If you have people (employees or contractors) working for your business, it’s important to classify them appropriately. Why? Because if you pay someone on a 1099 as a contractor, and it turns out they should’ve been paid on a W-2, your business can find itself in hot water.
What’s the difference between employees and contractors?
The way you classify your workers determines whether you pay employment tax and withhold other taxes from their pay.
- For employees paid on a W-2, the business withholds income taxes and pays social security, medicare, and unemployment on all wages.
- For independent contractors, the business doesn’t withhold or pay any taxes—all pay goes directly to the contractor, who is responsible for paying the taxes.
How do I know if my workers are employees or contractors?
The answer essentially comes down to the business’s level of control over the worker. Generally, businesses have more control over employees and less control over contractors. The IRS provides three categories of control to help you identify the appropriate classification:
1. Behavioral control
- Employees: The business controls when and where the work is done, gives detailed instructions on how the work should be completed, provides training, and evaluates the details of work done by employees.
- Contractors: Make their own schedules, choose where and how to complete the work, and are generally evaluated on results as opposed to details of how the work is done.
2. Financial control
- Employees: The business has a significant investment in the equipment employees use to complete their work and covers necessary expenses.
- Contractors: Pay for their own equipment and business expenses and will typically have an opportunity for profit or loss. Independent contractors are also free to work for multiple businesses at one time.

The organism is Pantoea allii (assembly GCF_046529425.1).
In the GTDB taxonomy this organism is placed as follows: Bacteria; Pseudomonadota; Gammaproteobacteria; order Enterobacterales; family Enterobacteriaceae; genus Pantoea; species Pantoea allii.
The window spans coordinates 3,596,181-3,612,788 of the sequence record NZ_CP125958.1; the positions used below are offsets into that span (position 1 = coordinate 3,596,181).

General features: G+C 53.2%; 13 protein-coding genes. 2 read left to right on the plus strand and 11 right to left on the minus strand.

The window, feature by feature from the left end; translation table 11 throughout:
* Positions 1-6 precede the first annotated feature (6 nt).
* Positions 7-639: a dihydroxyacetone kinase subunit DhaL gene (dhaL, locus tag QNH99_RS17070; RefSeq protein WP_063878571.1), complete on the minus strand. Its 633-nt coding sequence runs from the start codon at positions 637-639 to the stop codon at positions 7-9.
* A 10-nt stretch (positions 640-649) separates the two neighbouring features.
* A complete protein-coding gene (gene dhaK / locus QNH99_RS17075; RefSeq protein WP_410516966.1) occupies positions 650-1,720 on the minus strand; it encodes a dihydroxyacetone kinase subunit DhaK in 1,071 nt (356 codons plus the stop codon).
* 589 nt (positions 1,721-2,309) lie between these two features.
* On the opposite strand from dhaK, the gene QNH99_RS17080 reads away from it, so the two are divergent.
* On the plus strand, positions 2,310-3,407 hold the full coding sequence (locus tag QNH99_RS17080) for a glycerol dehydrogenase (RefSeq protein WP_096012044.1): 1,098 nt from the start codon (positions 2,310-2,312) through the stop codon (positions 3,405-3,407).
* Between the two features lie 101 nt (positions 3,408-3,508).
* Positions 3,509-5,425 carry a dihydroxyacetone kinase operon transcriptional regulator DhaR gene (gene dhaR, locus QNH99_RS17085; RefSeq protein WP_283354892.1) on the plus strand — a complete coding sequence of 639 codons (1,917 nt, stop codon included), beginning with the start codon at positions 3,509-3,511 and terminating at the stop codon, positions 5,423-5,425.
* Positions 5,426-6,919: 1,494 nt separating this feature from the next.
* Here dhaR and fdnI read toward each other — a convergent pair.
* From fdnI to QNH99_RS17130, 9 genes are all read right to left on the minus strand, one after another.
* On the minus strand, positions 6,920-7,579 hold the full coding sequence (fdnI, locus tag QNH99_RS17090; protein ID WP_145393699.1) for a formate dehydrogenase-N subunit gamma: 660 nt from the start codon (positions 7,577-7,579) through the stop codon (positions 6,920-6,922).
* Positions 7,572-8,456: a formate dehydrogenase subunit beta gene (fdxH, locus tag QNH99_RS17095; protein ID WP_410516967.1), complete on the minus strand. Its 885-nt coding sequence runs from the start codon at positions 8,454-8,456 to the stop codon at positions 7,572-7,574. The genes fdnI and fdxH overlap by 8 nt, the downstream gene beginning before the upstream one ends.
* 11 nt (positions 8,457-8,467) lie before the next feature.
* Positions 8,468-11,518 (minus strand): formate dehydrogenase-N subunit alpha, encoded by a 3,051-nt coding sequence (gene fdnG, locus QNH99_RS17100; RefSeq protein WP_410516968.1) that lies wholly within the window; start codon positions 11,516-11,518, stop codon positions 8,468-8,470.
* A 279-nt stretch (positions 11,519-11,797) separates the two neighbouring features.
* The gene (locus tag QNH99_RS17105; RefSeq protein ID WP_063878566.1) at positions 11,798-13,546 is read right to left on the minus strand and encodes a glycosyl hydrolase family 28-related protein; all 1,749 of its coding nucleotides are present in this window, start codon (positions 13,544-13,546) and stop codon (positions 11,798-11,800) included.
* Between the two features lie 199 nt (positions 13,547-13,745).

If the business provides benefits, those are available to employees and not contractors. The relationship between the business and employee is seen as indefinite, while a contractor may be hired for a fixed period or be performing services that aren’t key business activities.
The January 6, 2021, update to the Fair Labor Standards Act clarified the rules concerning employees vs contractors, effective March 8, 2021. The new ruling provides more specifics related to the three tests described above, but the essence of the definitions remains the same.
Let’s look at some examples to see how those arrangements play out in real businesses.
Example 1: June is a graphic designer. She works remotely for a marketing firm, creating advertisements and graphics for client websites. The firm purchased her computer and all software licenses she needs to do her job; June pays for her own internet and phone. She signed a non-compete agreement that bars her from working for any other agencies.
Answer: June is an employee. Although she works remotely, she’s dedicated to the marketing firm, and they pay for most of the tools and equipment she needs to do her job.